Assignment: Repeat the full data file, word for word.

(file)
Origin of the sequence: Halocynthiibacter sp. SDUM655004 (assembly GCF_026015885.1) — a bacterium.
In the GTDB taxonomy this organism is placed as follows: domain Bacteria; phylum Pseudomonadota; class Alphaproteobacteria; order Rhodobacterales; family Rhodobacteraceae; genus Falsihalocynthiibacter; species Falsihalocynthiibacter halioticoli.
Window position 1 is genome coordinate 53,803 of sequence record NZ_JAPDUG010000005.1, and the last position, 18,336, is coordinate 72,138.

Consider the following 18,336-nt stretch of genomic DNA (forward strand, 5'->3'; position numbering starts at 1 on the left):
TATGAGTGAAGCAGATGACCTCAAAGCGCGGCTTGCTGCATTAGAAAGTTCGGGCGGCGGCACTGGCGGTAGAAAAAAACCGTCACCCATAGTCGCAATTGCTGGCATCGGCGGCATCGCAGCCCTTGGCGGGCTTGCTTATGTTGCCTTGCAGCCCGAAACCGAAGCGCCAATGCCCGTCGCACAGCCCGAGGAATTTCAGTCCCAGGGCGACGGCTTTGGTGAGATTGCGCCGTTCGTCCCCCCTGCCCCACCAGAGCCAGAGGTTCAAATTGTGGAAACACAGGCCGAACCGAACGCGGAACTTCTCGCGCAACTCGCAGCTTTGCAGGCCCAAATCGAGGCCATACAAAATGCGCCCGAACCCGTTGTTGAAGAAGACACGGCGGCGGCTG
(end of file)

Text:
Origin of the sequence: Halocynthiibacter sp. SDUM655004 (assembly GCF_026015885.1) — a bacterium.
In the GTDB taxonomy this organism is placed as follows: domain Bacteria; phylum Pseudomonadota; class Alphaproteobacteria; order Rhodobacterales; family Rhodobacteraceae; genus Falsihalocynthiibacter; species Falsihalocynthiibacter halioticoli.
Window position 1 is genome coordinate 53,803 of sequence record NZ_JAPDUG010000005.1, and the last position, 18,336, is coordinate 72,138.

Consider the following 18,336-nt stretch of genomic DNA (forward strand, 5'->3'; position numbering starts at 1 on the left):
TATGAGTGAAGCAGATGACCTCAAAGCGCGGCTTGCTGCATTAGAAAGTTCGGGCGGCGGCACTGGCGGTAGAAAAAAACCGTCACCCATAGTCGCAATTGCTGGCATCGGCGGCATCGCAGCCCTTGGCGGGCTTGCTTATGTTGCCTTGCAGCCCGAAACCGAAGCGCCAATGCCCGTCGCACAGCCCGAGGAATTTCAGTCCCAGGGCGACGGCTTTGGTGAGATTGCGCCGTTCGTCCCCCCTGCCCCACCAGAGCCAGAGGTTCAAATTGTGGAAACACAGGCCGAACCGAACGCGGAACTTCTCGCGCAACTCGCAGCTTTGCAGGCCCAAATCGAGGCCATACAAAATGCGCCCGAACCCGTTGTTGAAGAAGACACGGCGGCGGCTG